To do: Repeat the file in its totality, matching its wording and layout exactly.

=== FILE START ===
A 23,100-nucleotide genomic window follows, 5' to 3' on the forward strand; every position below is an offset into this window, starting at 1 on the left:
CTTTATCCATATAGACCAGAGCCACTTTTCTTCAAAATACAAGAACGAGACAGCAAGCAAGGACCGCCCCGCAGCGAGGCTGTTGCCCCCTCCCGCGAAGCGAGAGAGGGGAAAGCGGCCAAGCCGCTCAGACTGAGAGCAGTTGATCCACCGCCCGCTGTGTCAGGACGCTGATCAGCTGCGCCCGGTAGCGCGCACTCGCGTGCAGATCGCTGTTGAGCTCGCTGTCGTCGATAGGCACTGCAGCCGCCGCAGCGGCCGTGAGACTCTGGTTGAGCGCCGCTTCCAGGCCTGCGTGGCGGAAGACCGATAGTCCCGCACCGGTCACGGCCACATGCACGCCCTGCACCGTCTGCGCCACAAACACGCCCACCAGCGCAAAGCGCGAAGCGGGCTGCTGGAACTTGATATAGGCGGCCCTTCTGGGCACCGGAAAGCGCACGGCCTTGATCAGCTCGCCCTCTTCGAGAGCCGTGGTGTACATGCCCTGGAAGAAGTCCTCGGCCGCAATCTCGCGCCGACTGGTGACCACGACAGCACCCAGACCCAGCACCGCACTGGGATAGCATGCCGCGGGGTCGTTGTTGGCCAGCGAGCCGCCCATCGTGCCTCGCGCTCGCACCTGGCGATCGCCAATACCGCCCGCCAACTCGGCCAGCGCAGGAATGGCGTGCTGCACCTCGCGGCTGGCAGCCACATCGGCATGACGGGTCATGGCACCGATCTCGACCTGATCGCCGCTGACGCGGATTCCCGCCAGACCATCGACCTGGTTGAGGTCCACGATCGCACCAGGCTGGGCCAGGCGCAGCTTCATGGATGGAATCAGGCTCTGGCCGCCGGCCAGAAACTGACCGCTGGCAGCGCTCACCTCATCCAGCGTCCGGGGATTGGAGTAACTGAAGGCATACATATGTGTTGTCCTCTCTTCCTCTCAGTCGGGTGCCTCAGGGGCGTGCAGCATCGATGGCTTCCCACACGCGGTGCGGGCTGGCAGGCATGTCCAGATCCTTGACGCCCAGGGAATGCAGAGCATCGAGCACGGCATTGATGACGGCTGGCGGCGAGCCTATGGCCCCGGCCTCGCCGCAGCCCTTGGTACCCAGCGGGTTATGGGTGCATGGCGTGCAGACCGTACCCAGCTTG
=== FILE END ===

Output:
A 23,100-nucleotide genomic window follows, 5' to 3' on the forward strand; every position below is an offset into this window, starting at 1 on the left:
CTTTATCCATATAGACCAGAGCCACTTTTCTTCAAAATACAAGAACGAGACAGCAAGCAAGGACCGCCCCGCAGCGAGGCTGTTGCCCCCTCCCGCGAAGCGAGAGAGGGGAAAGCGGCCAAGCCGCTCAGACTGAGAGCAGTTGATCCACCGCCCGCTGTGTCAGGACGCTGATCAGCTGCGCCCGGTAGCGCGCACTCGCGTGCAGATCGCTGTTGAGCTCGCTGTCGTCGATAGGCACTGCAGCCGCCGCAGCGGCCGTGAGACTCTGGTTGAGCGCCGCTTCCAGGCCTGCGTGGCGGAAGACCGATAGTCCCGCACCGGTCACGGCCACATGCACGCCCTGCACCGTCTGCGCCACAAACACGCCCACCAGCGCAAAGCGCGAAGCGGGCTGCTGGAACTTGATATAGGCGGCCCTTCTGGGCACCGGAAAGCGCACGGCCTTGATCAGCTCGCCCTCTTCGAGAGCCGTGGTGTACATGCCCTGGAAGAAGTCCTCGGCCGCAATCTCGCGCCGACTGGTGACCACGACAGCACCCAGACCCAGCACCGCACTGGGATAGCATGCCGCGGGGTCGTTGTTGGCCAGCGAGCCGCCCATCGTGCCTCGCGCTCGCACCTGGCGATCGCCAATACCGCCCGCCAACTCGGCCAGCGCAGGAATGGCGTGCTGCACCTCGCGGCTGGCAGCCACATCGGCATGACGGGTCATGGCACCGATCTCGACCTGATCGCCGCTGACGCGGATTCCCGCCAGACCATCGACCTGGTTGAGGTCCACGATCGCACCAGGCTGGGCCAGGCGCAGCTTCATGGATGGAATCAGGCTCTGGCCGCCGGCCAGAAACTGACCGCTGGCAGCGCTCACCTCATCCAGCGTCCGGGGATTGGAGTAACTGAAGGCATACATATGTGTTGTCCTCTCTTCCTCTCAGTCGGGTGCCTCAGGGGCGTGCAGCATCGATGGCTTCCCACACGCGGTGCGGGCTGGCAGGCATGTCCAGATCCTTGACGCCCAGGGAATGCAGAGCATCGAGCACGGCATTGATGACGGCTGGCGGCGAGCCTATGGCCCCGGCCTCGCCGCAGCCCTTGGTACCCAGCGGGTTATGGGTGCATGGCGTGCAGACCGTACCCAGCTTG